Edmonton Oilers Orientation Camp this year is taking place in the shadow of the Rocky Mountains in Jasper. And when you walk into Jasper Arena during a practice you might notice the mountainous players on the ice as well.
The Oilers are looking to gain some traction in the NHL’s Western Conference and to do so they need an injection of size and competitiveness. It’s something they have worked towards under General Manager Craig MacTavish these last two years.
The fruits of MacTavish’s labour are still in the early stages of their development, not yet fully ready to become impact players in the NHL. However, the influx of size in the prospect pool is very visible.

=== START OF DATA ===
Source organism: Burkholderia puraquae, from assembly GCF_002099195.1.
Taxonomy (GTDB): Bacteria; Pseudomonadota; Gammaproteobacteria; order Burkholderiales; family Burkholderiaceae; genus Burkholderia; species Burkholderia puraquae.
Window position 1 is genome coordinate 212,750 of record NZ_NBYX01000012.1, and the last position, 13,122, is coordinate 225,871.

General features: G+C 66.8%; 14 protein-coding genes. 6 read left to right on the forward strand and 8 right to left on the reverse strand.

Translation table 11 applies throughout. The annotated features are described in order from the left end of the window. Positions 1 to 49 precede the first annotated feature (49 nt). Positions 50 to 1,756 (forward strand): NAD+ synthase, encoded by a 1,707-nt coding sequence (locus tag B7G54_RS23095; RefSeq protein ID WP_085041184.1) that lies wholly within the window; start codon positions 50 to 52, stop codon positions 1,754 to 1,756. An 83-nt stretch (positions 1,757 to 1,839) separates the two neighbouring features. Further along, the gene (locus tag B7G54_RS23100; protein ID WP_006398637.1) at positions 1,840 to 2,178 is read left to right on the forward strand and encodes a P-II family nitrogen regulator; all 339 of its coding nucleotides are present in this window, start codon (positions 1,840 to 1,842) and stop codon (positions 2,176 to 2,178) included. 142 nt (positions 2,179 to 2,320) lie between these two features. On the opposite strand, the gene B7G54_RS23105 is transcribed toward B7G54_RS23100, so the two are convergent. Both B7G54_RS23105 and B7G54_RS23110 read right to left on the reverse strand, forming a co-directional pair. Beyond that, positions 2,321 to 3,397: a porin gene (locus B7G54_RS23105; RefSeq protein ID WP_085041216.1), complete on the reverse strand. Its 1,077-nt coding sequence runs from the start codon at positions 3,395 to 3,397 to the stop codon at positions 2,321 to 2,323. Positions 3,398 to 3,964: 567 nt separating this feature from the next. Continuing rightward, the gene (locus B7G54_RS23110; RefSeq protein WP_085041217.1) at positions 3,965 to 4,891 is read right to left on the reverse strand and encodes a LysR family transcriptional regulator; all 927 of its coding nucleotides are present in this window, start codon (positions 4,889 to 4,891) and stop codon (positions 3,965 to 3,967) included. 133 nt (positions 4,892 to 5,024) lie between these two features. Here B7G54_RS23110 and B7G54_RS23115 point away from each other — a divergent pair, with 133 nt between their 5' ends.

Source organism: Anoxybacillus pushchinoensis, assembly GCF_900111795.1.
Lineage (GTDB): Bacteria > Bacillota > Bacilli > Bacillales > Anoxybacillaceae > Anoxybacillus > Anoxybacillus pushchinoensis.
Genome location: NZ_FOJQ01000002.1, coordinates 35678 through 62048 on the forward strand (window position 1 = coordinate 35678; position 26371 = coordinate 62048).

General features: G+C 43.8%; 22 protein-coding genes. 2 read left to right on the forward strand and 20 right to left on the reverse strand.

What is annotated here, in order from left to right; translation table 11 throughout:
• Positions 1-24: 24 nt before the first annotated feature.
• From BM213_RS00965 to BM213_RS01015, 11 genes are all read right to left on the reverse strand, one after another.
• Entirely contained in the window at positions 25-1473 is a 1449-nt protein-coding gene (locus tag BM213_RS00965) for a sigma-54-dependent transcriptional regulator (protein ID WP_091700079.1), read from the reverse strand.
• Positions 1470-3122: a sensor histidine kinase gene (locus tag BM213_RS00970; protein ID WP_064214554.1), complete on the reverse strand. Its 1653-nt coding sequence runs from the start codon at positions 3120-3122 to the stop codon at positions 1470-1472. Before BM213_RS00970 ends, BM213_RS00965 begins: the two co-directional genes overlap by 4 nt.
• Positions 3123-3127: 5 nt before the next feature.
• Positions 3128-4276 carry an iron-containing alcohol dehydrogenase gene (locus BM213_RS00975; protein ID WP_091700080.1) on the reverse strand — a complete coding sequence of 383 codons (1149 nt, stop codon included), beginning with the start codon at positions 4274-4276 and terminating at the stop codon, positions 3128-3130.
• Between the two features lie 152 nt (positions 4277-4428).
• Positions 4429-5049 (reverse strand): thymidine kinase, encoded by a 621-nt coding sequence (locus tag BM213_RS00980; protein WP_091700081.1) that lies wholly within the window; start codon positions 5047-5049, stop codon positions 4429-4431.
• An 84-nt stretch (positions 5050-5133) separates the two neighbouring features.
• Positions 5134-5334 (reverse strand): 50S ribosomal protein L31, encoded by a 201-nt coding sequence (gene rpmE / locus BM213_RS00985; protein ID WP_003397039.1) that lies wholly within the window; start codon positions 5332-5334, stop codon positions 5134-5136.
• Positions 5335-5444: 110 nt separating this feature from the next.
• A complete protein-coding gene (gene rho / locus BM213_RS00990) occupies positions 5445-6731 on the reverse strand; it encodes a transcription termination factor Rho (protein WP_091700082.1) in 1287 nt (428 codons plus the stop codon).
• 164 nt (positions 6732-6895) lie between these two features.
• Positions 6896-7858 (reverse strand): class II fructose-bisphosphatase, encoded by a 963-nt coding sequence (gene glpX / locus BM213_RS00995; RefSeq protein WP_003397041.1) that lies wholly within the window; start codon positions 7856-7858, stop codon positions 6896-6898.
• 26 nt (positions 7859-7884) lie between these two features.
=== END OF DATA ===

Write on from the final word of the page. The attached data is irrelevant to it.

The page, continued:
Hulking above nearly all of the other prospects on the ice in Jasper is Bogdan Yakimov. The Russian centre is 6-foot-5, 202 pounds and was drafted in the third round last year (83rd overall). The Oilers player development department will get a front row seat to his continued development as he has left the KHL to begin his North American hockey career in the team’s system.
“I came to play here because this is my dream,” Yakimov said. “In my head it’s NHL, NHL, NHL.”
Yakimov will get an opportunity to impress in camp and with that kind of size it will be hard not to pull him out of a lineup.
On defence, last year’s sixth-round choice Ben Betker is the biggest blueliner at Orientation Camp this week. He’s 6-foot-6 and 215 pounds.
But who could forget the jewel of that defensive group, the seventh-overall pick in 2013 - Darnell Nurse. The 6-foot-4, 205 pound talented and tough defenceman figures to make the jump to the NHL very soon.